Based on the nature of Primary amebic Meningoencephalitis suggestions have been made for physicians to give a set of antimicrobial drugs. These drugs should also include the drugs which are used to treat amoebic encephalitis. This is usually administered before the disease is indeed confirmed. The main reason for doing so is to increase the number of Primary amebic Meningoencephalitis survivors. All the same, the administration of a number of drugs simultaneously must always be carried out with a lot of caution. It is in most cases unpleasant and dangerous for the patient. The common standard treatment is the timely intravenous use of heroic doses of Amphotericin B. This is a very systematic antifungal considered as one of the very few successful treatments for all such like infections of protozoan and parasitic diseases and illnesses (Craun et al. 243-62).
The rate of success in treating Primary amebic Meningoencephalitis is normally very poor. This is mainly because; by the time of the specific diagnosis many of the patients are already showing signs and symptoms of terminal cerebral necrosis. Even though definitive diagnosis can be effective at the early stages to make medication course workable, Amphotericin B can also cause permanent and significant nephrotoxicity in the doses which are important to halt the progress of the pathogen in the brain. Rifampicin has also been administered together with amphotericin B successfully in the treatment of Primary amebic Meningoencephalitis. All the same, there is some enough evidence that it is not an effective inhibitor of the growth of Naegleria (Marciano-Cabral 5864-9).
Before the individual dies, amebic meningitis can also be diagnosed although in rare cases. The difficulties realized in the process of diagnosis and the quick progreession of Naegleria makes the situation very hard to deal with in treatment. Due to this, the diagnosis in the sick person’s CSF findings must be pursued aggressively taking the history of exposure to water and identify in whom the Gram stain of CSF is negative. Usually, the Primary amebic Meningoencephalitis infection progresses as an irresistible acute bacterial meningitis that does not respond to routine antibacterials. Therefore, the treatment of choice is purely amphotericin B. At maximally acceptable doses, amphotericin B can also be administered with doxycycline and rifampin. Effective treatment could also call for intrathecal amphotericin B. Other medications that could be of benefit include phenothiazine, qinghaosu and Sulfisoxazole. Research studies have made suggestions to employ the use of azithromycin which is an appendage to amphotericin B. Very recently, mouse models and vitro studies of the treatment of PAM have made considerations for chlorpromazine, miltefosine and rokitamycin proposing that they could have activity (Marciano-Cabral 5864-9). All the same, the effectiveness of the said treatments has not yet been fully proven. Hydrocephalus may possibly impose shunting.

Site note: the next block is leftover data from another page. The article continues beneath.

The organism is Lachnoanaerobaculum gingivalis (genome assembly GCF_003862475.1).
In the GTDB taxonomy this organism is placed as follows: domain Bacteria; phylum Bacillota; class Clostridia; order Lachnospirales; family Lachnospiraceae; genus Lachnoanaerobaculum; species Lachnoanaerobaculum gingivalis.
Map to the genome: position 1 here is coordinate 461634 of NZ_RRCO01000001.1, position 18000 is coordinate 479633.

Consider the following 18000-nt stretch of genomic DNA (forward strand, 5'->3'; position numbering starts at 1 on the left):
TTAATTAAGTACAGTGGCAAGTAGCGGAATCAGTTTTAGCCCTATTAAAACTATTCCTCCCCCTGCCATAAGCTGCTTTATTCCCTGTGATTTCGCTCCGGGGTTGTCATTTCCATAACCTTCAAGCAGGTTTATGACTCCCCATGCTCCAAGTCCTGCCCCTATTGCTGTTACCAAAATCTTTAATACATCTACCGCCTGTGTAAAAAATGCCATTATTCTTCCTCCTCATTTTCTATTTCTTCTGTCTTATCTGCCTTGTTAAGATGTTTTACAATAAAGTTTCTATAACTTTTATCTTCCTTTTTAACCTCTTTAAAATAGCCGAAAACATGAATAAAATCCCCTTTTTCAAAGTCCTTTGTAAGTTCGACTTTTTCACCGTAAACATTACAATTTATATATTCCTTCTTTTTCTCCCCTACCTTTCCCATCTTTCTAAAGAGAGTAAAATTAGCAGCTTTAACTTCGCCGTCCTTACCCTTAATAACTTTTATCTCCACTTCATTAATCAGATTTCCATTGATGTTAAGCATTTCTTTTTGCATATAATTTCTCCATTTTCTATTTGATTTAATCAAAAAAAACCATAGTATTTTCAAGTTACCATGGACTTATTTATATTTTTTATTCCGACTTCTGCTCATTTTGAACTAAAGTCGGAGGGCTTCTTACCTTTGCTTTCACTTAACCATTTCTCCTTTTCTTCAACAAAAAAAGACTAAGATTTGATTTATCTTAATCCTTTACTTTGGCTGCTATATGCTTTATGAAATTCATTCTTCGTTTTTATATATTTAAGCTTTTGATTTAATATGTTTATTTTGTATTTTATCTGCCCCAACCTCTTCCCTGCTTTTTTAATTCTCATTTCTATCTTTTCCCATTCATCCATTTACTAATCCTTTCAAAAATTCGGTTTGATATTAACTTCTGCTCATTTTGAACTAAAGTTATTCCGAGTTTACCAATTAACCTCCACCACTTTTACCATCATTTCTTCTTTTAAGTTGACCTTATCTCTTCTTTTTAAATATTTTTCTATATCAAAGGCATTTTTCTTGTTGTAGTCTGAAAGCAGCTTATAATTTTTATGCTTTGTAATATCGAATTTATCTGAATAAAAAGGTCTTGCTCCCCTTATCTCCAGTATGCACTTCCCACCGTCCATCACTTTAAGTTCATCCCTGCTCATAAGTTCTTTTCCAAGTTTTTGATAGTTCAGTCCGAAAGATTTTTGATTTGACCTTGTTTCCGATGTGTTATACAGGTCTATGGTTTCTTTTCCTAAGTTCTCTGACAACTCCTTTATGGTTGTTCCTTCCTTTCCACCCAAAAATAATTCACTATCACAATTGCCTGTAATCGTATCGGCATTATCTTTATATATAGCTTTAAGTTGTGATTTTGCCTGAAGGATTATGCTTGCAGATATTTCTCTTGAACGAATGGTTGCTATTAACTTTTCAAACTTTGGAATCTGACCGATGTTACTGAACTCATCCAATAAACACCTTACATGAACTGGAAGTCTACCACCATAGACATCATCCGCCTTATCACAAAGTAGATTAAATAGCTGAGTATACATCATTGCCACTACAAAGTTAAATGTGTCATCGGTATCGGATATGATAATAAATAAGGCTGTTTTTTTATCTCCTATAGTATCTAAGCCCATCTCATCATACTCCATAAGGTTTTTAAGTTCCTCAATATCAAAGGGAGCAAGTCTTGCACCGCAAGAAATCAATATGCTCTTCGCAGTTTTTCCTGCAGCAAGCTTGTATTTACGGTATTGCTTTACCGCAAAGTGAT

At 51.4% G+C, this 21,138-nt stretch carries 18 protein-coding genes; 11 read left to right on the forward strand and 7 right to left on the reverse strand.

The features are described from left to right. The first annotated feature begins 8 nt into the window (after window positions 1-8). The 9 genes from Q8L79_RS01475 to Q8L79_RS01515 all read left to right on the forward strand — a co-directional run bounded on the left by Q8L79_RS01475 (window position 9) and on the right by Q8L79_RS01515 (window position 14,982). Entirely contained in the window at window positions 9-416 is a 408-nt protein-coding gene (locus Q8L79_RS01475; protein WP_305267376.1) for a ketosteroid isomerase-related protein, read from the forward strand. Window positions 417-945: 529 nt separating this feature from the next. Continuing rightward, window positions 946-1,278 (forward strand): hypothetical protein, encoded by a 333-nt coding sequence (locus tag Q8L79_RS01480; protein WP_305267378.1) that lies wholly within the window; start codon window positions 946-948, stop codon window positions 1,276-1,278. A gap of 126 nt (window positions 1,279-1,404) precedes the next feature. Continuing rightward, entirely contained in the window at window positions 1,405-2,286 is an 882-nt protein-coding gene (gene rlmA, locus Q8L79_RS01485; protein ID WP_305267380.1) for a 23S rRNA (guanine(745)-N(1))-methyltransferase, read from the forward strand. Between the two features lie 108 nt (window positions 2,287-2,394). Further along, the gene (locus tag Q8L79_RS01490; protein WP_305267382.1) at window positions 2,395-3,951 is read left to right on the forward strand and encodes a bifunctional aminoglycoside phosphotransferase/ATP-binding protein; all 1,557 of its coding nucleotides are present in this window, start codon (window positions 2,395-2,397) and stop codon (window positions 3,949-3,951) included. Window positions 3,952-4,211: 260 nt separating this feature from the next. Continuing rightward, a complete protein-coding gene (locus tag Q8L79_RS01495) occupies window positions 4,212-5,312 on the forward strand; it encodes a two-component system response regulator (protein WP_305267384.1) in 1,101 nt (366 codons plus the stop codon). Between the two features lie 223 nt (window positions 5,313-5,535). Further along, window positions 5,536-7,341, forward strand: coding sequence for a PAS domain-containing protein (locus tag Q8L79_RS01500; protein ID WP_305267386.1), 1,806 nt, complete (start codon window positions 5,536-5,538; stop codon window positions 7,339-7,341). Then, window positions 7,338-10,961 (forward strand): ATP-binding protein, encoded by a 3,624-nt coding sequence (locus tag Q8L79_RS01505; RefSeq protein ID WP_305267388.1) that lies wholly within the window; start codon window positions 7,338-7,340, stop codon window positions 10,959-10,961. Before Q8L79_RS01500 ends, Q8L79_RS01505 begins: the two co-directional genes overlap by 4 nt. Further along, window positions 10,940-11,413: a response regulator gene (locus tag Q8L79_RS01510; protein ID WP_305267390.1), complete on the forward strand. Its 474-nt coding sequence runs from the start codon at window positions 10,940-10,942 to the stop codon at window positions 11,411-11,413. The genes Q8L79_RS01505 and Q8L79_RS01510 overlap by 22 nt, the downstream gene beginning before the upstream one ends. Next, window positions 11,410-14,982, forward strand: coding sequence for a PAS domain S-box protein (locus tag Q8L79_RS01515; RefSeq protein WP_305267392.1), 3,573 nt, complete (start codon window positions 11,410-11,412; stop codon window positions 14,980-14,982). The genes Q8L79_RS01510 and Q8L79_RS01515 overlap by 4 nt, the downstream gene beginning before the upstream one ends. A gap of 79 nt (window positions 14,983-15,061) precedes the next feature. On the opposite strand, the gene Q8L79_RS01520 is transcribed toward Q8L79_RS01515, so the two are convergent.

After the pathogen has multiplied and eaten up the olfactory bulbs immensely, the infection spreads rapidly through the mitral cell axons. This further spreads and attacks the cerebrum leading to the onset of symptoms of frank encephalitic nature. Nausea, neck rigidity and stiffness, headache also emerges. Symptoms which may later advance to seizures, vomiting, delirium and ultimately a coma that is irreversible. Death normally occurs with a period of fourteen days (two weeks) of exposure. This is basically occasioned by the failure realized in respiration the moment the infection reaches out to the stem of the brain. In such an occasion, the autonomic nerve cells of the brain’s medulla oblongata are destroyed (Marciano-Cabral 5864-9).
Although the Primary amebic Meningoencephalitis is exceptionally a rare occurrence, it is an exceptional deadly disease. The survival rate in a number of cases is very small. Therefore, there are high chances that a person suffering from Primary amebic Meningoencephalitis will die. Studies peg the survival rate at 3% of the total number of Primary amebic Meningoencephalitis patients. The intense mortality is immensely occasioned by the unusual non-suggestive early-stage symptomology disease coupled with the need of a microbial culture associated with the cerebrospinal fluid to interfere with a positive diagnosis (Craun et al. 243-62). The moment the pathogen attacks an individual, it often has a very fast late-stage propagation right through the olfactory system nerves. This spreads over to many of the brain parts in a simultaneous manner leaving chances of survival minimal.